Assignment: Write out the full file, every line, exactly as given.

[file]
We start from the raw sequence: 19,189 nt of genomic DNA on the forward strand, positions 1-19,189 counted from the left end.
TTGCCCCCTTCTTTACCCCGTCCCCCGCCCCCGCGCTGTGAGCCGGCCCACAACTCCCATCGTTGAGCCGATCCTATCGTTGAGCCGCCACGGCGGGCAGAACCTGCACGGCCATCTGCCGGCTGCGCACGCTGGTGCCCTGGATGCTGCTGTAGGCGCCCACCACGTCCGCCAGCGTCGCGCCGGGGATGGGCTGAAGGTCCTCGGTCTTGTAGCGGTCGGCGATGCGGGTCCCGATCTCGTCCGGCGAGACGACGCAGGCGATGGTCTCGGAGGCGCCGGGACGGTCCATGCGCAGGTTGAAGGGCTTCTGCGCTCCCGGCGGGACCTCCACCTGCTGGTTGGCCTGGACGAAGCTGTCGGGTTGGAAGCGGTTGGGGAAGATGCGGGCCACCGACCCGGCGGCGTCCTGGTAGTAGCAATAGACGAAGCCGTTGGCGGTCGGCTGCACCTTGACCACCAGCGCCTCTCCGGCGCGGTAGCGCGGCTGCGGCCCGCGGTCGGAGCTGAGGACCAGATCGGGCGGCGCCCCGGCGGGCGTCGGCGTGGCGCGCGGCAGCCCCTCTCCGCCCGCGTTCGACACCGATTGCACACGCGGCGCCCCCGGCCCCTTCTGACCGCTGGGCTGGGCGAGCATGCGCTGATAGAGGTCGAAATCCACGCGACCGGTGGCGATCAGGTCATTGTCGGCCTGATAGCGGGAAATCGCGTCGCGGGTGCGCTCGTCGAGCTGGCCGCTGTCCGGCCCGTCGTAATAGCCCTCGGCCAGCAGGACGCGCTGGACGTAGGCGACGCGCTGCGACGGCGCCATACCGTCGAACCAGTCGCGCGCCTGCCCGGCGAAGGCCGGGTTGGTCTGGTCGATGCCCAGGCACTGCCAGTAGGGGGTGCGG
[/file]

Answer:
We start from the raw sequence: 19,189 nt of genomic DNA on the forward strand, positions 1-19,189 counted from the left end.
TTGCCCCCTTCTTTACCCCGTCCCCCGCCCCCGCGCTGTGAGCCGGCCCACAACTCCCATCGTTGAGCCGATCCTATCGTTGAGCCGCCACGGCGGGCAGAACCTGCACGGCCATCTGCCGGCTGCGCACGCTGGTGCCCTGGATGCTGCTGTAGGCGCCCACCACGTCCGCCAGCGTCGCGCCGGGGATGGGCTGAAGGTCCTCGGTCTTGTAGCGGTCGGCGATGCGGGTCCCGATCTCGTCCGGCGAGACGACGCAGGCGATGGTCTCGGAGGCGCCGGGACGGTCCATGCGCAGGTTGAAGGGCTTCTGCGCTCCCGGCGGGACCTCCACCTGCTGGTTGGCCTGGACGAAGCTGTCGGGTTGGAAGCGGTTGGGGAAGATGCGGGCCACCGACCCGGCGGCGTCCTGGTAGTAGCAATAGACGAAGCCGTTGGCGGTCGGCTGCACCTTGACCACCAGCGCCTCTCCGGCGCGGTAGCGCGGCTGCGGCCCGCGGTCGGAGCTGAGGACCAGATCGGGCGGCGCCCCGGCGGGCGTCGGCGTGGCGCGCGGCAGCCCCTCTCCGCCCGCGTTCGACACCGATTGCACACGCGGCGCCCCCGGCCCCTTCTGACCGCTGGGCTGGGCGAGCATGCGCTGATAGAGGTCGAAATCCACGCGACCGGTGGCGATCAGGTCATTGTCGGCCTGATAGCGGGAAATCGCGTCGCGGGTGCGCTCGTCGAGCTGGCCGCTGTCCGGCCCGTCGTAATAGCCCTCGGCCAGCAGGACGCGCTGGACGTAGGCGACGCGCTGCGACGGCGCCATACCGTCGAACCAGTCGCGCGCCTGCCCGGCGAAGGCCGGGTTGGTCTGGTCGATGCCCAGGCACTGCCAGTAGGGGGTGCGG